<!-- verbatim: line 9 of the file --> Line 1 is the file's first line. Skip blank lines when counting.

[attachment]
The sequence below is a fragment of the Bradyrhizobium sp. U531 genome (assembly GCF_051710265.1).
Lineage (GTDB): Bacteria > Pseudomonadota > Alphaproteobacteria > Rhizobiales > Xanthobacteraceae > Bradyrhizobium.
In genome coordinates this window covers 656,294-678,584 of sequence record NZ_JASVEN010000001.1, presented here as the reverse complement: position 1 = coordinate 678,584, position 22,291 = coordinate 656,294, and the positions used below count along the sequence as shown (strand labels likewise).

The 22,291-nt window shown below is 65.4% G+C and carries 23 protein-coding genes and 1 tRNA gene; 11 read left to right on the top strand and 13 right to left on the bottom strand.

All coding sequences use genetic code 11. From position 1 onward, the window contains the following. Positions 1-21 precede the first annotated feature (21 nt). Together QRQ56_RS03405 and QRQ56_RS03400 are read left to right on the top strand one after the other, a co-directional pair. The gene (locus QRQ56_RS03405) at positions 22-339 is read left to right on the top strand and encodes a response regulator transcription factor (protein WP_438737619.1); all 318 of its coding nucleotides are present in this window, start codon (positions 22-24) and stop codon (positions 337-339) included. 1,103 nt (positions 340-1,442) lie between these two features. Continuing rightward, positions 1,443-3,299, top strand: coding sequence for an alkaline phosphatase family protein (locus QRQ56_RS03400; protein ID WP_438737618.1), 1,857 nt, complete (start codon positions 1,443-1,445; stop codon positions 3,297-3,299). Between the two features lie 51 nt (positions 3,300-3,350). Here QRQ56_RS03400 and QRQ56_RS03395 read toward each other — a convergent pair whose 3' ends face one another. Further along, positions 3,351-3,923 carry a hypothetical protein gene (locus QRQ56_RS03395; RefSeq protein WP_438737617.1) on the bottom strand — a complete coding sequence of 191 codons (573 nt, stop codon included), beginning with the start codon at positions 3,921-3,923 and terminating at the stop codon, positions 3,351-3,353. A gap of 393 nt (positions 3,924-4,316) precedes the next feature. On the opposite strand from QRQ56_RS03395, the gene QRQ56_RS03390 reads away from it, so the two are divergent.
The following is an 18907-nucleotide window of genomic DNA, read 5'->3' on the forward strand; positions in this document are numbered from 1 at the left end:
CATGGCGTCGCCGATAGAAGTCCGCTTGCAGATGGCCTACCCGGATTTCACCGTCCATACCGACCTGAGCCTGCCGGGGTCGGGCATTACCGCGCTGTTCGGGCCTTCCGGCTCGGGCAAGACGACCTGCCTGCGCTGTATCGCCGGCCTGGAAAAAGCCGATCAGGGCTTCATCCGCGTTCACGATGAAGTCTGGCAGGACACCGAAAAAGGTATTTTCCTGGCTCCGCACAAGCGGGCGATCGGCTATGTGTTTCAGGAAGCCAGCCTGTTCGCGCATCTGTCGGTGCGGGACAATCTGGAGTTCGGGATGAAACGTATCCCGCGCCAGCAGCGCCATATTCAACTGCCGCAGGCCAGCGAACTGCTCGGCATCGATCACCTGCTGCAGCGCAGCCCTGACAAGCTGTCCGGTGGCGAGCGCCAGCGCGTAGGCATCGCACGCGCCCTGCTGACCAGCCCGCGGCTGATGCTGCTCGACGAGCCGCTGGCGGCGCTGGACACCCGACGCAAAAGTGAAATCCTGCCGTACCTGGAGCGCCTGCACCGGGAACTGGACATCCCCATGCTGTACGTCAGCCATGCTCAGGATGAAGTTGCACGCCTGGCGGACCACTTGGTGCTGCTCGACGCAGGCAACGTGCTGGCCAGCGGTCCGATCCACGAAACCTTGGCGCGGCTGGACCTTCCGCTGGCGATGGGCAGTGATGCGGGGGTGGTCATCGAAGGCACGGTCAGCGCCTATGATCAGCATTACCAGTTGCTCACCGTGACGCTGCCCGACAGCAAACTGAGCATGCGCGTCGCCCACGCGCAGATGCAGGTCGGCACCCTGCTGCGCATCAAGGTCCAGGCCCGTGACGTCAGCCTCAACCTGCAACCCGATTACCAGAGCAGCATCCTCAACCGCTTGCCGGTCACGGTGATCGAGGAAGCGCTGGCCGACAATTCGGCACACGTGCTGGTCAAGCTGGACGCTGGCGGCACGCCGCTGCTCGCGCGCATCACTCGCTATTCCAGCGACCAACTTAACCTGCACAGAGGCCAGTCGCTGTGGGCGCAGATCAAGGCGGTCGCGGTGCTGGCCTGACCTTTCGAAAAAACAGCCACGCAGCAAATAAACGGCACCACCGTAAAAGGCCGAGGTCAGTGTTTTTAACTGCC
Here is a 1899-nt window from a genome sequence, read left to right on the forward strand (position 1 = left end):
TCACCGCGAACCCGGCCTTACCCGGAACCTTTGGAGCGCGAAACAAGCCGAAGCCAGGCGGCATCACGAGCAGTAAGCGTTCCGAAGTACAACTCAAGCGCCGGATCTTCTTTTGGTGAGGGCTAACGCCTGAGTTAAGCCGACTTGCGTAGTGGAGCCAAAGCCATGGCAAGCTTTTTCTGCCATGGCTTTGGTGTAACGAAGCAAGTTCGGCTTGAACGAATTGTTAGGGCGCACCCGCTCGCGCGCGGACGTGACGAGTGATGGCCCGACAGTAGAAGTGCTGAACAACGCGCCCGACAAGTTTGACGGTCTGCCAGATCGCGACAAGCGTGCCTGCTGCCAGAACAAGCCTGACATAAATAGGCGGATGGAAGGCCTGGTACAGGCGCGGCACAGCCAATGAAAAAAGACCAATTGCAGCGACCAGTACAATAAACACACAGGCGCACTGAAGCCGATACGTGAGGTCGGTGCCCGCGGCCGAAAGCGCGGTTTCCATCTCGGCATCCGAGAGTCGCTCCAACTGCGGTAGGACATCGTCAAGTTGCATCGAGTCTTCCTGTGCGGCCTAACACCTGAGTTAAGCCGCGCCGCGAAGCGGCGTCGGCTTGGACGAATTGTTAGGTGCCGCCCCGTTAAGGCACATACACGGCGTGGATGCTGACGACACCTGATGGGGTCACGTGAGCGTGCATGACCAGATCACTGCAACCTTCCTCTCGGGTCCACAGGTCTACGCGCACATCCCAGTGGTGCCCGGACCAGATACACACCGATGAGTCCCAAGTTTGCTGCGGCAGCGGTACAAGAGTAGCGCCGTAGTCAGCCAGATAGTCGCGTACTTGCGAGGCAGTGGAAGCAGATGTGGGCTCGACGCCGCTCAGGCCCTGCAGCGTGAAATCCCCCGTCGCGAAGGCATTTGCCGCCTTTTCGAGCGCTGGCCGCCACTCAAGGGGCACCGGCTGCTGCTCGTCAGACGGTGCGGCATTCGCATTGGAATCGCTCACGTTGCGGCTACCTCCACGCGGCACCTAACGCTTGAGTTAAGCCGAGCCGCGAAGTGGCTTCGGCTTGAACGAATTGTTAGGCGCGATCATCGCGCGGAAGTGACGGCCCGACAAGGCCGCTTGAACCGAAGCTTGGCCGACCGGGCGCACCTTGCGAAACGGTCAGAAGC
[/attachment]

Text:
TCACCGCGAACCCGGCCTTACCCGGAACCTTTGGAGCGCGAAACAAGCCGAAGCCAGGCGGCATCACGAGCAGTAAGCGTTCCGAAGTACAACTCAAGCGCCGGATCTTCTTTTGGTGAGGGCTAACGCCTGAGTTAAGCCGACTTGCGTAGTGGAGCCAAAGCCATGGCAAGCTTTTTCTGCCATGGCTTTGGTGTAACGAAGCAAGTTCGGCTTGAACGAATTGTTAGGGCGCACCCGCTCGCGCGCGGACGTGACGAGTGATGGCCCGACAGTAGAAGTGCTGAACAACGCGCCCGACAAGTTTGACGGTCTGCCAGATCGCGACAAGCGTGCCTGCTGCCAGAACAAGCCTGACATAAATAGGCGGATGGAAGGCCTGGTACAGGCGCGGCACAGCCAATGAAAAAAGACCAATTGCAGCGACCAGTACAATAAACACACAGGCGCACTGAAGCCGATACGTGAGGTCGGTGCCCGCGGCCGAAAGCGCGGTTTCCATCTCGGCATCCGAGAGTCGCTCCAACTGCGGTAGGACATCGTCAAGTTGCATCGAGTCTTCCTGTGCGGCCTAACACCTGAGTTAAGCCGCGCCGCGAAGCGGCGTCGGCTTGGACGAATTGTTAGGTGCCGCCCCGTTAAGGCACATACACGGCGTGGATGCTGACGACACCTGATGGGGTCACGTGAGCGTGCATGACCAGATCACTGCAACCTTCCTCTCGGGTCCACAGGTCTACGCGCACATCCCAGTGGTGCCCGGACCAGATACACACCGATGAGTCCCAAGTTTGCTGCGGCAGCGGTACAAGAGTAGCGCCGTAGTCAGCCAGATAGTCGCGTACTTGCGAGGCAGTGGAAGCAGATGTGGGCTCGACGCCGCTCAGGCCCTGCAGCGTGAAATCCCCCGTCGCGAAGGCATTTGCCGCCTTTTCGAGCGCTGGCCGCCACTCAAGGGGCACCGGCTGCTGCTCGTCAGACGGTGCGGCATTCGCATTGGAATCGCTCACGTTGCGGCTACCTCCACGCGGCACCTAACGCTTGAGTTAAGCCGAGCCGCGAAGTGGCTTCGGCTTGAACGAATTGTTAGGCGCGATCATCGCGCGGAAGTGACGGCCCGACAAGGCCGCTTGAACCGAAGCTTGGCCGACCGGGCGCACCTTGCGAAACGGTCAGAAGC